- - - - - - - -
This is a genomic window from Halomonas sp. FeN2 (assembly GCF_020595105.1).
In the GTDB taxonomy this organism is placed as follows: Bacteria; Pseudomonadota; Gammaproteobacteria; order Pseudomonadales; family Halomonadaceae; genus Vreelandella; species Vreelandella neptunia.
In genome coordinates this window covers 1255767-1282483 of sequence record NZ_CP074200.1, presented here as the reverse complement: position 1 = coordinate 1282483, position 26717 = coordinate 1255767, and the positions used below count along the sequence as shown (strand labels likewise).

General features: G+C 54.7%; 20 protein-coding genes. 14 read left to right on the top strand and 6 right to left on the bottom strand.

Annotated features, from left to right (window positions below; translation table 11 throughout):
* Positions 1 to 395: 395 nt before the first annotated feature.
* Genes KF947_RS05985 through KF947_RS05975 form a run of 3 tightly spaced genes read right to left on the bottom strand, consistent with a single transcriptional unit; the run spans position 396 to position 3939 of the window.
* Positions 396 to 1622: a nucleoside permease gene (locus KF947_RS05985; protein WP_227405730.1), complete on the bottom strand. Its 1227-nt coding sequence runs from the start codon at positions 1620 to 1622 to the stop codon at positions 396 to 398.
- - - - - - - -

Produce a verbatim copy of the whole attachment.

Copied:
This is a genomic window from Halomonas sp. FeN2 (assembly GCF_020595105.1).
In the GTDB taxonomy this organism is placed as follows: Bacteria; Pseudomonadota; Gammaproteobacteria; order Pseudomonadales; family Halomonadaceae; genus Vreelandella; species Vreelandella neptunia.
In genome coordinates this window covers 1255767-1282483 of sequence record NZ_CP074200.1, presented here as the reverse complement: position 1 = coordinate 1282483, position 26717 = coordinate 1255767, and the positions used below count along the sequence as shown (strand labels likewise).

General features: G+C 54.7%; 20 protein-coding genes. 14 read left to right on the top strand and 6 right to left on the bottom strand.

Annotated features, from left to right (window positions below; translation table 11 throughout):
* Positions 1 to 395: 395 nt before the first annotated feature.
* Genes KF947_RS05985 through KF947_RS05975 form a run of 3 tightly spaced genes read right to left on the bottom strand, consistent with a single transcriptional unit; the run spans position 396 to position 3939 of the window.
* Positions 396 to 1622: a nucleoside permease gene (locus KF947_RS05985; protein WP_227405730.1), complete on the bottom strand. Its 1227-nt coding sequence runs from the start codon at positions 1620 to 1622 to the stop codon at positions 396 to 398.